N Ireland the first Health Region to crack – and admit that the system is broken..

N Ireland Physiotherapists in the MCSP journal are reported: Northern Ireland politicians accept that NHS must find new ways of working, Just as the politicians are attempting to combine Heath and Social Care, Councils ‘don’t pay fair price for care, and many care home operators are dropping their Health Service agreements. (contracts) , Everything has been short term, including the staff training and manpower planning capability. Just as we are short of physiotherapists, we are short of all staff, and it’s going to get worse. The temptation to go “private” will steadily increase.

N Ireland the first Health Region to crack – and admit that the system is broken.. and try to turn a negative into a positive.. The Health service foundations are being washed away.

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Northern Ireland’s health committee has responded positively to evidence of how GP surgeries elsewhere in the UK have benefited from self-referral to physiotherapy and having physios as a first point of contact…..

CSP senior negotiating officer Claire Ronald told the committee that these changes had saved time for GPs and resulted in fewer referrals for interventions, such as MRI or CT scans.

She attended the hearing on 6 October, as part of a delegation from the Irish Congress of Trade Unions.

Northern Ireland has been ‘very poor at transforming how we deliver healthcare’, Ms Ronald warned the meeting.

‘We are only just piloting self-referral to physiotherapy at South Eastern Trust, and it was a battle to get that pilot running.’

Extended scope practitioners and physiotherapists who have qualified as independent prescribers are under-utilised, she said.

Workforce planning

‘It comes back to workforce planning,’ she said. ‘But if you don’t engage with trade unions and professional bodies until you are implementing, then we are at the door saying “that is not going to work”, or “if you had done it this way it would be better”.’

Following Ms Ronald’s evidence, committee chair Paula Bradley said the MLAs recognised that the health system did not fully utilise a range of health professionals.

‘We will have to look at different ways of working, especially when we look at what’s happening within GP services at the moment,’ she said.

Speaking to Frontline after the hearing, Ms Ronald said the committee would launch an inquiry into the roles that allied health professionals and pharmacists could have in primary care, adding that her evidence met with a positive reception from the MLAs.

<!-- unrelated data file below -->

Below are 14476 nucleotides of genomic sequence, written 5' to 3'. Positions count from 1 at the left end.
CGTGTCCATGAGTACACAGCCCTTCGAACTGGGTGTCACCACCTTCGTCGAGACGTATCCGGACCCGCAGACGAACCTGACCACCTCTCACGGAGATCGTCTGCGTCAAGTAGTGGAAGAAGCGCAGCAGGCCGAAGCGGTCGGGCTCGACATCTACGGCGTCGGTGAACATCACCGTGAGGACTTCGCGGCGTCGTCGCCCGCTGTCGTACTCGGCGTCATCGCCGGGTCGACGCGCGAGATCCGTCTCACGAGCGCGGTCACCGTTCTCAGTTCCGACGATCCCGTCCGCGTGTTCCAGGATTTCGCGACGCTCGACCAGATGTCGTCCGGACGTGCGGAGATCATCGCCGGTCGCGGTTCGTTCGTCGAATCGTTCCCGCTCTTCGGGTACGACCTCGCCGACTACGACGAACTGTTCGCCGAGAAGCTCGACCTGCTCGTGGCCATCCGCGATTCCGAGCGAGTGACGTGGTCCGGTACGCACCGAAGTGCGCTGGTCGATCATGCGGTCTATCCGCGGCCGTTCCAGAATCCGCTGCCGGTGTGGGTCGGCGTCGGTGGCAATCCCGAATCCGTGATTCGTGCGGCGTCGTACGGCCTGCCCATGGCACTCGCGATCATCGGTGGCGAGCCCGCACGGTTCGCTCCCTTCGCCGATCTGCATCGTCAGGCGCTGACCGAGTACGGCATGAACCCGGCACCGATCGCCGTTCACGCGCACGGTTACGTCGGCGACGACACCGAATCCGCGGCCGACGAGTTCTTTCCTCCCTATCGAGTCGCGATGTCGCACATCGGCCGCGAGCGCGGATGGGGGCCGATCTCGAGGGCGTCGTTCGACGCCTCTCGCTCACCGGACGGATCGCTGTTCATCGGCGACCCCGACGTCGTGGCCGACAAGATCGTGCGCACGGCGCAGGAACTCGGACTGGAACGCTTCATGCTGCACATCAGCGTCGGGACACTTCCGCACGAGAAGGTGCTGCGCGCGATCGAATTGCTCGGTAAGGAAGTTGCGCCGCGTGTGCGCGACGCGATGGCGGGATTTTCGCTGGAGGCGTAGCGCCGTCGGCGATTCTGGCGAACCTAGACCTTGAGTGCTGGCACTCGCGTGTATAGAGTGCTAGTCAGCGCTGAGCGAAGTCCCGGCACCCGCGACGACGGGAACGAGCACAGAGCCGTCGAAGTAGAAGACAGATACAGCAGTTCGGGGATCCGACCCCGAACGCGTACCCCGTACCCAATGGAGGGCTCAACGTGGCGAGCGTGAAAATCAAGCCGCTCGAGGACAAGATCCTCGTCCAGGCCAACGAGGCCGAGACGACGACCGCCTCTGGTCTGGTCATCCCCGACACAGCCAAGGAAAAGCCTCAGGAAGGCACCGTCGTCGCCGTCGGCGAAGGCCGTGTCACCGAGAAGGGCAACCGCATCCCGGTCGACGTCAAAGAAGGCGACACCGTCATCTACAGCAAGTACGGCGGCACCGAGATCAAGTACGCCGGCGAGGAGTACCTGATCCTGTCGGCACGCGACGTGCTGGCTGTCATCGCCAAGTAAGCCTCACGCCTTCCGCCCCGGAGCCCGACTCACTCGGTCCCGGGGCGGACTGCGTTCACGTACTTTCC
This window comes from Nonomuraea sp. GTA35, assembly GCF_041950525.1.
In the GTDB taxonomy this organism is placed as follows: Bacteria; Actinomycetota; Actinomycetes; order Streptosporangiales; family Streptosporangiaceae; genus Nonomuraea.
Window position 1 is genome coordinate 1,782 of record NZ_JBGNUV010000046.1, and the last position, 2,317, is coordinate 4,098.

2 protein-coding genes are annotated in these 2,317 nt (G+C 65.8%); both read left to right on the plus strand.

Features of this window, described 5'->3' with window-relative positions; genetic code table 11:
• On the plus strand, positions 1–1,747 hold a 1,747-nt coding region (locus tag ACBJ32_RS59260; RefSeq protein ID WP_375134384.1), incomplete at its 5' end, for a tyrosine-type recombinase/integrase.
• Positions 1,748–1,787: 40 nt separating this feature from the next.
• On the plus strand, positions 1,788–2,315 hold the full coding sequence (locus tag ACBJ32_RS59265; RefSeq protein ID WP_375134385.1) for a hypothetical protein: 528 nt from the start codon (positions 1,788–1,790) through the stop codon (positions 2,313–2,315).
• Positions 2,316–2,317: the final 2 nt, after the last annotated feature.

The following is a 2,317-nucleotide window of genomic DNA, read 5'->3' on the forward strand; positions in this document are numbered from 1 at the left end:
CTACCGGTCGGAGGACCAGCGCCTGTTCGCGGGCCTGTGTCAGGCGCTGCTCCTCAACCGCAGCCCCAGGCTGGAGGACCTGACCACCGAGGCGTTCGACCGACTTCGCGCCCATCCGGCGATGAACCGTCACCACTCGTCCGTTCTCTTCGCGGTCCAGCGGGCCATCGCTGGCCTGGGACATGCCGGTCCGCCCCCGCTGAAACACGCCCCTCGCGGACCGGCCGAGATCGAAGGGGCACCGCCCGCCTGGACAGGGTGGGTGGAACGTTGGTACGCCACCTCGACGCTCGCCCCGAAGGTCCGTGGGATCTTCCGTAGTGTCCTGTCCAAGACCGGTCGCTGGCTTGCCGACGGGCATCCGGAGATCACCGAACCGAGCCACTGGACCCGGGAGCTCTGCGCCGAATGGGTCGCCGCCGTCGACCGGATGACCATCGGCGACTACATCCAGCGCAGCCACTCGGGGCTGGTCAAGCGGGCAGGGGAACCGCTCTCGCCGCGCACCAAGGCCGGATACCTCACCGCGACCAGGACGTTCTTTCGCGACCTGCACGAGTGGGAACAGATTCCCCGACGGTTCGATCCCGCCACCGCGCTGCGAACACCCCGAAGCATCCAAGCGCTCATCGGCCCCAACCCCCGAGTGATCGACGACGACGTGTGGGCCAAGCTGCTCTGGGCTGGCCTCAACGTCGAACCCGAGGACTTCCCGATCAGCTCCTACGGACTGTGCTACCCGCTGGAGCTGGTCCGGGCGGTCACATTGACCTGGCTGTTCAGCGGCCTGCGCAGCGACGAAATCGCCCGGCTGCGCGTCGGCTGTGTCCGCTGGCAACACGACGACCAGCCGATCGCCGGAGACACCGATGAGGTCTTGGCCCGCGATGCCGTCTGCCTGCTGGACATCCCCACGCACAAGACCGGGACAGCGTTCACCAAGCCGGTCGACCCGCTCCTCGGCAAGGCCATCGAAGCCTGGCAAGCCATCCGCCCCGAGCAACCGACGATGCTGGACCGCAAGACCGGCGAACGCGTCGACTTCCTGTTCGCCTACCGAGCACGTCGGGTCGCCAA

Marie-Louise Connolly reports 25th October for BBC: Bengoa review: Ambitious health care shake-up unveiled – Its 3rd sentence reveals that it is biased… and this because it is recommended by a government appointed panel unable to speak the truth: we have to ration health care somehow…

An ambitious plan to make Northern Ireland’s health and social care system fit for the 21st Century has been unveiled.

Health Minister Michelle O’Neill said the 10-year plan would improve a system at “breaking point”.

Its 18 time-specific action points are based on recommendations from a government-appointed panel.

Hospital closures are not mentioned, but services will have to meet criteria to prove they are viable, she said.

Opposition politicians have questioned the lack of details in the plan, which is not costed.

Belfast Telegraph: Fewer GPs in Northern Ireland now than in 1950s and (GPs) Bedrock of NHS is on life support and fading fast

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This entry was posted in A Personal View, Rationing, Stories in the Media on by .

About Roger Burns - retired GP

I am a retired GP and medical educator. I have supported patient participation throughout my career, and my practice, St Thomas; Surgery, has had a longstanding and active Patient Participation Group (PPG). I support the idea of Community Health Councils, although I feel they should be funded at arms length from government. I have taught GP trainees for 30 years, and been a Programme Director for GP training in Pembrokeshire 20 years. I served on the Pembrokeshire LHG and LHB for a total of 10 years. I completed an MBA in 1996, and I along with most others, never had an exit interview from any job in the NHS! I completed an MBA in 1996, and was a runner up for the Adam Smith prize for economy and efficiency in government in that year. This was owing to a suggestion (St Thomas' Mutual) that practices had incentives for saving by being allowed to buy rationed out services in the following year.

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